• General Consensus

  • 12 competency areas

  • BUT– what does each competency look like across a developmental trajectory?


Assessment of competency benchmarks work group
Assessment of Competency Benchmarks Work Group Rehm, L., & Ritchie, P. (2005). A cube model for competency development: Implications for psychology educators and regulators.

  • Chair: Nadya Fouad, Ph.D.

  • Two-day meeting September 2006

  • Gathered individuals knowledgeable about domains of competence

  • 32 member work group


Goals
Goals Rehm, L., & Ritchie, P. (2005). A cube model for competency development: Implications for psychology educators and regulators.

  • Build on existing knowledge and advance the shift to a “culture of competence”

  • Promote excellence in professional education and training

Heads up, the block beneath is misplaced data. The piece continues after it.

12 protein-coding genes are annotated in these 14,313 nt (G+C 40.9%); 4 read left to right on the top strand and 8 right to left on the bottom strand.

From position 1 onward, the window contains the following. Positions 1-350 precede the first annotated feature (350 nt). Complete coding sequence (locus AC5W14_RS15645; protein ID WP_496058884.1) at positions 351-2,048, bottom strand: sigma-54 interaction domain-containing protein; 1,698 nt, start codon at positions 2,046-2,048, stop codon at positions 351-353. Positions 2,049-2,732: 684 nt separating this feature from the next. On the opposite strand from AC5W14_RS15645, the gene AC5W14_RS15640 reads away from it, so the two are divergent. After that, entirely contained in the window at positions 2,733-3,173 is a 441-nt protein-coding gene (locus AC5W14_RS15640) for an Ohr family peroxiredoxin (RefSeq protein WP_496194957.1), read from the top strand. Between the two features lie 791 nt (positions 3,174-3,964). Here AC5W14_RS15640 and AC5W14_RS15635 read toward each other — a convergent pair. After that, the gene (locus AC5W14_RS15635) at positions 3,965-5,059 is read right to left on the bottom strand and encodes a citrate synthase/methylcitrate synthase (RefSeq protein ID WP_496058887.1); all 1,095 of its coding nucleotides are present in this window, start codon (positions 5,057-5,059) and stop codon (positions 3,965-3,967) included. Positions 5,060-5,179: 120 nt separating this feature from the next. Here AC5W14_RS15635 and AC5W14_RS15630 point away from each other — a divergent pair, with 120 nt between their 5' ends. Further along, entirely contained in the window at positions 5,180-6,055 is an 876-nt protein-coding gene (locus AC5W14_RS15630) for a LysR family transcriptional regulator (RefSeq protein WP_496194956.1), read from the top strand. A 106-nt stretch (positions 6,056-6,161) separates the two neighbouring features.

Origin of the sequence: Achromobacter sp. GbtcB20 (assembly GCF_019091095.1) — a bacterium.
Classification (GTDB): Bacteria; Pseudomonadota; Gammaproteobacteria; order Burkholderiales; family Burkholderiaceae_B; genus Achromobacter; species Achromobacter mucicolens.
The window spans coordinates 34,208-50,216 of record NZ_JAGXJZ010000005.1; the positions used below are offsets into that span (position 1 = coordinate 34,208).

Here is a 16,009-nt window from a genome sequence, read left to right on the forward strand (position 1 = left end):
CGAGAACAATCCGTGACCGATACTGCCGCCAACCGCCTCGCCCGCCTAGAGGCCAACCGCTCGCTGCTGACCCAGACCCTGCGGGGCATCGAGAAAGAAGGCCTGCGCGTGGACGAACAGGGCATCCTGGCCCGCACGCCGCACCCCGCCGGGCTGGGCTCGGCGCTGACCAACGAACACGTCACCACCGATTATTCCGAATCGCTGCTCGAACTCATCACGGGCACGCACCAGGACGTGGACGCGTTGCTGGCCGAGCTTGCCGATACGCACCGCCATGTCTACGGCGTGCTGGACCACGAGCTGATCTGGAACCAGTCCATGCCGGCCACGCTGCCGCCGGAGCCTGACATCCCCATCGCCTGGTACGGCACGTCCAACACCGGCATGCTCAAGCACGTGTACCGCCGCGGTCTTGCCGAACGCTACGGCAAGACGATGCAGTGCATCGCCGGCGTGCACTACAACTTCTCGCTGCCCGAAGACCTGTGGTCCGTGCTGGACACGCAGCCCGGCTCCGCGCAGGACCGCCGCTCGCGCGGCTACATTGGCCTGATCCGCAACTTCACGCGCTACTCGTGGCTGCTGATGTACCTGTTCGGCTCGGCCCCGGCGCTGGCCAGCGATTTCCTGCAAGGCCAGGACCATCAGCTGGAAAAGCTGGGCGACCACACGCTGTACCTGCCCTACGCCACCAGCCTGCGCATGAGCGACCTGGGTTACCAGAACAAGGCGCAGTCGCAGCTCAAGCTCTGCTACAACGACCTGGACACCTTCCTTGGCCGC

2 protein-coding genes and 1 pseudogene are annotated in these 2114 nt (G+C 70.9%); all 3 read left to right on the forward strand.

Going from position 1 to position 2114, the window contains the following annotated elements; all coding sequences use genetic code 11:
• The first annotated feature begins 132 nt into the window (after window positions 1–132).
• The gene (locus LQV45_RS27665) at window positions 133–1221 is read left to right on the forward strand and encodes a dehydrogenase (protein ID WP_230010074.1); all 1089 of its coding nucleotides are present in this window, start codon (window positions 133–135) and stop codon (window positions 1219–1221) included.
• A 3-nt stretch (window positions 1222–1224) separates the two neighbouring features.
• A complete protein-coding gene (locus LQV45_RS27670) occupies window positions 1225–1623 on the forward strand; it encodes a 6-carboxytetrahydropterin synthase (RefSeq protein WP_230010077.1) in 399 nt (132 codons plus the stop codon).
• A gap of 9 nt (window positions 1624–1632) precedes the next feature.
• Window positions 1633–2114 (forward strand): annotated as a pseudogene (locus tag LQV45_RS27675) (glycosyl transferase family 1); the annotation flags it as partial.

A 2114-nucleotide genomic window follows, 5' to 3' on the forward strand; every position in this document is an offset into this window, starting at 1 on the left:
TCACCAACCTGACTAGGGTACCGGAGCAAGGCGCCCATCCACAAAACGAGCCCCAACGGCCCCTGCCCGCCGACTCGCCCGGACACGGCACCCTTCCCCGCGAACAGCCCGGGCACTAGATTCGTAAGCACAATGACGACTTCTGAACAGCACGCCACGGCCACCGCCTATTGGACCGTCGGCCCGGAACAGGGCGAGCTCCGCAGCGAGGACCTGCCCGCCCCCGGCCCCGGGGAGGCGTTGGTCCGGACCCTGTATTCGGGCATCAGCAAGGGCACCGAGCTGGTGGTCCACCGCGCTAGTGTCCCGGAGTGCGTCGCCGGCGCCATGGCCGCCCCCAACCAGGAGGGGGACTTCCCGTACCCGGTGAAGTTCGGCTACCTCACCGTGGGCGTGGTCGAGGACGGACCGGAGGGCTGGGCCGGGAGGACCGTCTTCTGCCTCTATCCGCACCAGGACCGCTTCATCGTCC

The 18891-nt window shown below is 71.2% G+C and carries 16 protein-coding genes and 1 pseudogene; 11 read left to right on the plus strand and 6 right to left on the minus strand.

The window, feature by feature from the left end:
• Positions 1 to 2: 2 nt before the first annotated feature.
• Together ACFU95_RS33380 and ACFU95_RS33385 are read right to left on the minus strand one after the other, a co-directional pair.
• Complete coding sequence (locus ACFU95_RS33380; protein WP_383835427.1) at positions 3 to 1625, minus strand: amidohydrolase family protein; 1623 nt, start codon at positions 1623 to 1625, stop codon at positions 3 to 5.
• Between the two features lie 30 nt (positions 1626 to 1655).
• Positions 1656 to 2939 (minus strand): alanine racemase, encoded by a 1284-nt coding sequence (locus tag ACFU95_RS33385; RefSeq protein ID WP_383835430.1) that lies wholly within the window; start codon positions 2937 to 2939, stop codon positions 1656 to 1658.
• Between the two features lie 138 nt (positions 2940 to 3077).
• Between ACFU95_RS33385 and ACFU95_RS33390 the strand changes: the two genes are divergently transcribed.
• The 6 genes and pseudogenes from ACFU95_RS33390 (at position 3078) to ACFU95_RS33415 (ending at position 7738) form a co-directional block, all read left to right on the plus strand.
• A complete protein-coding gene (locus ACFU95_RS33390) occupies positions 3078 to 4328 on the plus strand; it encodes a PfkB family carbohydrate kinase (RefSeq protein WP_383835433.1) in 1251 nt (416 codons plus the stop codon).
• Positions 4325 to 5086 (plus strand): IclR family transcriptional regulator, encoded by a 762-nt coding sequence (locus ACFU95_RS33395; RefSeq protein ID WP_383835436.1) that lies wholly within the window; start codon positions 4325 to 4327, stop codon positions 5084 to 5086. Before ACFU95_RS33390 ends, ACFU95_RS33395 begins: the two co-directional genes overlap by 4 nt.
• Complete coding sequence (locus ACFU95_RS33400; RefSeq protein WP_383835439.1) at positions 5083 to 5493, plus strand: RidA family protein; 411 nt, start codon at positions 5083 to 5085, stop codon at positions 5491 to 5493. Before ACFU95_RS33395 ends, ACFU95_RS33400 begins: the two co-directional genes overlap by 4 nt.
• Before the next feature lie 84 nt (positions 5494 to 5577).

• Operationalize a developmental model of competence in professional psychology

  • To better inform understanding of “entry level to practice” in light of the APA policy on Education and Training Leading to Licensure


Caveats
Caveats Rehm, L., & Ritchie, P. (2005). A cube model for competency development: Implications for psychology educators and regulators.

  • Applies most directly to those preparing for the practice of health service provision, i.e., those who will seek licensure

  • Not meant to be prescriptive, a tool for programs to implement if they chose and in accordance with their model of education and training

  • Assessment of competence must be balanced with the primary mission of the program: education and training


Product of the group
Product of the Group Rehm, L., & Ritchie, P. (2005). A cube model for competency development: Implications for psychology educators and regulators.

  • A document that delineates competency benchmarks, or measurable standards of performance, that are developmental and integrated through the sequence of professional education and training